Abrocoma bennettii, Waterhouse, 1837

Don E. Wilson, Thomas E. Lacher, Jr & Russell A. Mittermeier, 2016, Abrocomidae, Handbook of the Mammals of the World – Volume 6 Lagomorphs and Rodents I, Barcelona: Lynx Edicions, pp. 488-497 : 496

publication ID

https://doi.org/ 10.5281/zenodo.6581970



persistent identifier


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scientific name

Abrocoma bennettii


4. View Plate 29: Abrocomidae

Bennett's Chinchilla Rat

Abrocoma bennettii

French: Abrocome de Bennett / German: Chile-Chinchillaratte / Spanish: Rata chinchilla de Bennett

Other common names: Chilean Chinchilla Rat

Taxonomy. Abrocoma bennettii Waterhouse, 1837 View Treatment ,

“ Chile.” Modified by G. R. Water house in 1839 based on C. Darwin’s restriction of “near old village of Aconcagua [= Plaza Vieja, ca. 5 km W Los Andes], Valparaiso, Chile.”

Two subspecies are recognized.

Subspecies and Distribution.

A.b.bennettiiWaterhouse,1837 —CChile(Valparaiso,Santiago,andO'Higgins).

A. b. murrayi Wolffsohn, 1916 — N Chile (Antofagasta, Atacama, and Coquimbo). View Figure

Descriptive notes. Head—body 170-233 mm,tail 130-178 mm, ear 28-35 mm, hindfoot 31-40 mm; weight 150-307 g. Bennett's Chinchilla Ratis the largest species of Abrocoma . It is dark grayish brown above, with paler sides; venter is dark overall, with dark gray hairs washed with pale gray. Tail is covered with short hairs, not tufted at tip; it is dark brown above and below or with its basal one-halfslightly paler; and it is relatively long for the family (74-88% of head-body length). Feet are gray above and have blackish soles. Condylo-basal length of skull is 42-48 mm. Bennett's Chinchilla Rat has 17 pairs of ribs, more than found in other rodent species. All species of Abrocoma have small claws on forefeet and hindfeet. The subspecies murrayi is paler, with longer fur and a longertail than those of the nominate bennett.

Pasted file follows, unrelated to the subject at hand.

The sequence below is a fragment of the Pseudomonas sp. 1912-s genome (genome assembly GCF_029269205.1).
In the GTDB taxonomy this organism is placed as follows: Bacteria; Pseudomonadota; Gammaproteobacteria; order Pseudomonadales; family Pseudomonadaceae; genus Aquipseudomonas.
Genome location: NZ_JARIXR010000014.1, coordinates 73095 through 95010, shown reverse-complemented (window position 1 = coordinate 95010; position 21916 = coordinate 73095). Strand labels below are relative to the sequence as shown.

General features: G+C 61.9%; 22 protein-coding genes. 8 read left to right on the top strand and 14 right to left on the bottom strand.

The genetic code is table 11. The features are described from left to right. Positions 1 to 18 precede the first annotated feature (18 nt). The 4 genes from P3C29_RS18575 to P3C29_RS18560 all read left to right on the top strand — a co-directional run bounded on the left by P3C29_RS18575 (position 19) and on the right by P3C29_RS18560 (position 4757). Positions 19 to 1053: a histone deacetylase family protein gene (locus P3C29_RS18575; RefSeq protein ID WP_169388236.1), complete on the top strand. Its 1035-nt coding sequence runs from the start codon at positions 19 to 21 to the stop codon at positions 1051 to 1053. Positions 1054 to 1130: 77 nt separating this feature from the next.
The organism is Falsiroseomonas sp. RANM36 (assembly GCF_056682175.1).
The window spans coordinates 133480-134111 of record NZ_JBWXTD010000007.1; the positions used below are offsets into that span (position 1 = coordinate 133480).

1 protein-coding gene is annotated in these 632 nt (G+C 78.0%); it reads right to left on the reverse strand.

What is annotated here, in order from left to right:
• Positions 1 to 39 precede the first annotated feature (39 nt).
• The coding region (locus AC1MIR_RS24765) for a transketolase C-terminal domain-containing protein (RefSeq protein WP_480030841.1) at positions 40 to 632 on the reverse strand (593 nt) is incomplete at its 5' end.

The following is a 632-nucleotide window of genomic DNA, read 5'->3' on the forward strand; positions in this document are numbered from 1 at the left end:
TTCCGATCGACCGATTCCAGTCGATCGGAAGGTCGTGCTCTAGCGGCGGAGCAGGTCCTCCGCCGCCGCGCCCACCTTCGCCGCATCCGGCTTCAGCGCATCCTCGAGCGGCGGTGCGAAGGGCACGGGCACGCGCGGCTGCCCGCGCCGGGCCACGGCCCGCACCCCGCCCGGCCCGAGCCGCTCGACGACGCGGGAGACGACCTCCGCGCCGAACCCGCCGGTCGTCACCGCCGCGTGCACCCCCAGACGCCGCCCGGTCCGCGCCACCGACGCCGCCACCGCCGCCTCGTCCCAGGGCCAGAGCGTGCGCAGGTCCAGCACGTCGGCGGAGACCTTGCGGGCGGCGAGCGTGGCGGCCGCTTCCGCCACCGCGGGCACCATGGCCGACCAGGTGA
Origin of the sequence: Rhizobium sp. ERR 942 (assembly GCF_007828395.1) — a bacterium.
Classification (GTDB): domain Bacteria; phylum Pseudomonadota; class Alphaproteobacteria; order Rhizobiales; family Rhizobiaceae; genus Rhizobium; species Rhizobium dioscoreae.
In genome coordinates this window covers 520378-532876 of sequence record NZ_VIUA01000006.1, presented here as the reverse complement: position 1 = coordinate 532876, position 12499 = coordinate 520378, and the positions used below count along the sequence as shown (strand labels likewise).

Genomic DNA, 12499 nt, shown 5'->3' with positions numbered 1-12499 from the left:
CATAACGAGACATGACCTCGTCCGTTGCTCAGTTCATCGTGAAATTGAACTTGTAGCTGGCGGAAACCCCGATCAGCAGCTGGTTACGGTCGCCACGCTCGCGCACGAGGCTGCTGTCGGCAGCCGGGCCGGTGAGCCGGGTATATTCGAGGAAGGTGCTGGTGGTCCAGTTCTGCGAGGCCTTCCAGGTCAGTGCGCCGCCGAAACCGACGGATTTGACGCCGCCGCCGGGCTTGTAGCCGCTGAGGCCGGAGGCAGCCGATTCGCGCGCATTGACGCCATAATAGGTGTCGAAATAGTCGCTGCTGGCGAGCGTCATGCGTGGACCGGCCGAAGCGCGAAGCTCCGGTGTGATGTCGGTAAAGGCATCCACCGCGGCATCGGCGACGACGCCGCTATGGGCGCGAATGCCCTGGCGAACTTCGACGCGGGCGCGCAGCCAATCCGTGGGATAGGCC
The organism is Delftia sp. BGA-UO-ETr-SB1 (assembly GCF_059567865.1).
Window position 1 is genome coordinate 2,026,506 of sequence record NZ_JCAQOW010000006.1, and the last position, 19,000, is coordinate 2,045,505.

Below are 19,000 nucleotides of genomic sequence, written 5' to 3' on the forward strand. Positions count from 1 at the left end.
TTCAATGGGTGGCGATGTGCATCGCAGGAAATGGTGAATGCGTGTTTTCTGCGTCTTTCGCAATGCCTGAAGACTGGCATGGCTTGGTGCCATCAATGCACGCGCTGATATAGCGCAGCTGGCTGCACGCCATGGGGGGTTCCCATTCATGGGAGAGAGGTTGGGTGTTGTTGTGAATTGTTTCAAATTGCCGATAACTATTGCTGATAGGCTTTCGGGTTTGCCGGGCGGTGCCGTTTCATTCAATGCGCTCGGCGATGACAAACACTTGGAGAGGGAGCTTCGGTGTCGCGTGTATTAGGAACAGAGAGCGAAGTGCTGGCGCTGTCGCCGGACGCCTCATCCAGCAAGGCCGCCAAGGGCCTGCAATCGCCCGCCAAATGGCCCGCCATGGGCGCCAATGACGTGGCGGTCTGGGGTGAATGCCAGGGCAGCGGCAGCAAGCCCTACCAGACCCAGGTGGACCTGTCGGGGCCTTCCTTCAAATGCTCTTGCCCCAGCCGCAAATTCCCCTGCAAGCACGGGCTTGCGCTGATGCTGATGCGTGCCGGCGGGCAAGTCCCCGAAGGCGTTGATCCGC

Habitat. Sandy soils in densely vegetated Matorral (Mediterranean climate) scrub and arid thornscrub, with deciduous and evergreen shrubs and understory herbs in western Chilean lowlands, and rocky cactus shrublands with bromeliads and Euphorbia lactiflua ( Euphorbiaceae ) in arid coastal Chile. Habitat has been characterized by the Porlieria chilensis— Proustia pungens— Adesmia bedwellii association. Bennett's Chinchilla Rats have the largest elevational range of any species of Abrocomidae : from sea level to 2000 m in coastal canyons of the Andes. It is the only lowland species in the family, and the only species on the western side of the Andes. Unlike some other members of Abrocoma , Bennett's Chinchilla Rat is not an obligate of rocky outcrops.

Food and Feeding. Bennett's Chinchilla Rat is apparently a specialized herbivore that feeds chiefly on leaves and stems of one or a few plant taxa at a time, including Chenopodium petiolare ( Chenopodiaceae ), Acacia caven ( Fabaceae ), grasses, forbs, and seeds. It is scansorial and climbsto feed on foliage. One population fed on grasses and forbs in wet months (July-November) and chiefly on foliage of A. caven and Lithraea caustica ( Anacardiaceae ), supplemented by grasses and forbs, during drier months. Charles Darwin collected the holotype and elsewhere saw two Bennett's Chinchilla Rats climbing an Acacia tree, so he rightly surmised that it was semi-arboreal.

Breeding. Litter size of Bennett's Chinchilla Rat is 1-6 young. Populations can vary from c.15 ind/ha in El Nino years to less than 1 ind/ha in post-El Nino years. Within years, populations are small in austral winter and largest in summer. Pregnancy occurs in June-July. In August, a female was observed with two young. Sex ratio does not differ from 1:1.

Activity patterns. There is no specific information available for this species, but Bennett’s Chinchilla Rat is probably nocturnal, with some early morning activity.

Movements, Home range and Social organization. More than one Bennett's Chinchilla Rat will use the same burrow system, so they might be colonial. It shares its habitat with the Degu ( Octodon degus). They will simultaneously use the same burrow system, and lactating females and young of both species were found in a single system, with young even sharing the same nests. No specific data are available on movements, home range, or social behavior.

Status and Conservation. Classified as Least Concern on The IUCN Red List. Bennett's Chinchilla Rat is protected in the 10,000ha Bosque FrayJorge National Park, and several other parks are within its geographical distribution. It frequently occurs in degraded, overgrazed grassland, whereit feeds on invasive plants avoided by cattle, so itis probably not threatened by human disturbance.

Bibliography. Fulk (1976), Guzman & Sielfeld (2011), Iriarte et al. (1989), Meserve (1981), Meserve, Martin & Rodriguez (1983), Meserve, Milstead et al. (1999), Valladares & Campos (2012), Waterhouse (1839a).














Abrocoma bennettii

Don E. Wilson, Thomas E. Lacher, Jr & Russell A. Mittermeier 2016

Abrocoma bennettii

Waterhouse 1837